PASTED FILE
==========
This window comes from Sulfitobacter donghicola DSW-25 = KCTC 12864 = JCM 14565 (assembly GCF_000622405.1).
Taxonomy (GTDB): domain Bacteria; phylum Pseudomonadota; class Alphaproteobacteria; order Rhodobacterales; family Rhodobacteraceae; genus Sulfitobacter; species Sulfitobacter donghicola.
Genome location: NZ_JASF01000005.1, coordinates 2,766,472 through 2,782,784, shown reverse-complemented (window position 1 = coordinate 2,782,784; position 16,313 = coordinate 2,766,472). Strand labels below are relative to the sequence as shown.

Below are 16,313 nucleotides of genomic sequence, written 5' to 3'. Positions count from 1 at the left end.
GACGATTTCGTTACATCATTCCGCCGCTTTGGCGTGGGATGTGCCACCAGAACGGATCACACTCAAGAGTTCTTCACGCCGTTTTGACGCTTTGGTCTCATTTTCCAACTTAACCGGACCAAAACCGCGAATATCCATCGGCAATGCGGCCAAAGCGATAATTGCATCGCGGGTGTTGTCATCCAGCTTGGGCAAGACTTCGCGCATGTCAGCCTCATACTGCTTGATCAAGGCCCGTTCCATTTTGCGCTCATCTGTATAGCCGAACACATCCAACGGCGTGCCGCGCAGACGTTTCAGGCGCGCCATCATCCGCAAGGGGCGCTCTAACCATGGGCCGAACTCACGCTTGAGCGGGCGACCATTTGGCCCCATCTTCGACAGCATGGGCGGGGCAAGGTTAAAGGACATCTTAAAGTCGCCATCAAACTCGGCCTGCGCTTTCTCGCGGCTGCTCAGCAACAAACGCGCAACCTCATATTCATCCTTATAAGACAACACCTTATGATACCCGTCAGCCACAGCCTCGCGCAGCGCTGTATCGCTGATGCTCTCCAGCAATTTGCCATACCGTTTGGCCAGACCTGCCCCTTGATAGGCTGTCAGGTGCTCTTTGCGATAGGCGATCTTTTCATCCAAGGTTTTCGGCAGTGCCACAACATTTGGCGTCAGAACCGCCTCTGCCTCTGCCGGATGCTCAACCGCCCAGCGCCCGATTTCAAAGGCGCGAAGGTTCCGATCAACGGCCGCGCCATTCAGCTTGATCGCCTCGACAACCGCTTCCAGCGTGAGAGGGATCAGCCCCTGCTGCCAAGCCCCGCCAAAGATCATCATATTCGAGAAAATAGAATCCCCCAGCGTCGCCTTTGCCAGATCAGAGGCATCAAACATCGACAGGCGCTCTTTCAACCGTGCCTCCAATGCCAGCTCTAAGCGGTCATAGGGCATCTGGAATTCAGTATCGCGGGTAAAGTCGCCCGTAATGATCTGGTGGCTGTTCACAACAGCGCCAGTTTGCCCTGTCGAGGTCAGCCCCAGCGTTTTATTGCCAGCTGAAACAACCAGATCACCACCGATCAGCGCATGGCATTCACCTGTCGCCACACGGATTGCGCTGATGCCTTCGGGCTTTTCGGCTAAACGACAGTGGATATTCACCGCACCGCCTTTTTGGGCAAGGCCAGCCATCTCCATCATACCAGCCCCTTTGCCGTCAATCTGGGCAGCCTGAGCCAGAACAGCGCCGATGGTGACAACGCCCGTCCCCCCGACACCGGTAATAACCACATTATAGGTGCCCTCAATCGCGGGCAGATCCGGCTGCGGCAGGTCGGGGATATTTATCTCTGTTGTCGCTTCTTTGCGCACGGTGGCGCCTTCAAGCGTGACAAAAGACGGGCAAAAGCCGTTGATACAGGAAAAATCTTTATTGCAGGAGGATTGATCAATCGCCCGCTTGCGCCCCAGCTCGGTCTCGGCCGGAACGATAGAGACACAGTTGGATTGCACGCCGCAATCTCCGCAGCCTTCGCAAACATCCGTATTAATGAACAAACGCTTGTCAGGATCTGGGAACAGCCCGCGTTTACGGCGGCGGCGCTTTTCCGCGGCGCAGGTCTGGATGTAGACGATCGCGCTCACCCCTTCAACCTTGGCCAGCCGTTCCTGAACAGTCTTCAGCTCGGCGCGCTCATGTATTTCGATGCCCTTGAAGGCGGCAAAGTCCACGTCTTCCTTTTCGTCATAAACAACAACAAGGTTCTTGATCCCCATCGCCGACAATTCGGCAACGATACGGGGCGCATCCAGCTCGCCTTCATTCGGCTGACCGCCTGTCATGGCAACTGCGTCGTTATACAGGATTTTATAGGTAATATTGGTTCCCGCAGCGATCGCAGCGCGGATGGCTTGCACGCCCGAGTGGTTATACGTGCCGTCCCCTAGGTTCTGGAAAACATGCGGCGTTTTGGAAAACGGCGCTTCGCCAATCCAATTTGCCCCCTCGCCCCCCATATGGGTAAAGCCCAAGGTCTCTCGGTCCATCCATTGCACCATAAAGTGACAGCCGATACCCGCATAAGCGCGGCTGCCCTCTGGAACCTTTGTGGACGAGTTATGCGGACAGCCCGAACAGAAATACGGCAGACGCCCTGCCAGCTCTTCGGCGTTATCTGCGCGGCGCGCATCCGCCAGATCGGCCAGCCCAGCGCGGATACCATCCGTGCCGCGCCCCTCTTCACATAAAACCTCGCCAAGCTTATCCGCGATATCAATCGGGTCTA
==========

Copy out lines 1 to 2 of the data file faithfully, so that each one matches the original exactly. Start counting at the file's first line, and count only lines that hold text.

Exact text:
This window comes from Sulfitobacter donghicola DSW-25 = KCTC 12864 = JCM 14565 (assembly GCF_000622405.1).
Taxonomy (GTDB): domain Bacteria; phylum Pseudomonadota; class Alphaproteobacteria; order Rhodobacterales; family Rhodobacteraceae; genus Sulfitobacter; species Sulfitobacter donghicola.